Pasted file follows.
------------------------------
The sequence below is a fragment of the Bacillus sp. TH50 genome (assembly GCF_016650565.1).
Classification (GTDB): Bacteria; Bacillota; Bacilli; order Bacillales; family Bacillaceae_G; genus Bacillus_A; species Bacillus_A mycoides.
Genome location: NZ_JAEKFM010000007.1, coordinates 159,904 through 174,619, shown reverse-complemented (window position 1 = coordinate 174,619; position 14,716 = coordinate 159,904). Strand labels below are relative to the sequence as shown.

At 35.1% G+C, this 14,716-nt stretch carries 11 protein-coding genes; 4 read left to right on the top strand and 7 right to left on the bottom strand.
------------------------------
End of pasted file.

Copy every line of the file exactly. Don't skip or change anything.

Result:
The sequence below is a fragment of the Bacillus sp. TH50 genome (assembly GCF_016650565.1).
Classification (GTDB): Bacteria; Bacillota; Bacilli; order Bacillales; family Bacillaceae_G; genus Bacillus_A; species Bacillus_A mycoides.
Genome location: NZ_JAEKFM010000007.1, coordinates 159,904 through 174,619, shown reverse-complemented (window position 1 = coordinate 174,619; position 14,716 = coordinate 159,904). Strand labels below are relative to the sequence as shown.

At 35.1% G+C, this 14,716-nt stretch carries 11 protein-coding genes; 4 read left to right on the top strand and 7 right to left on the bottom strand.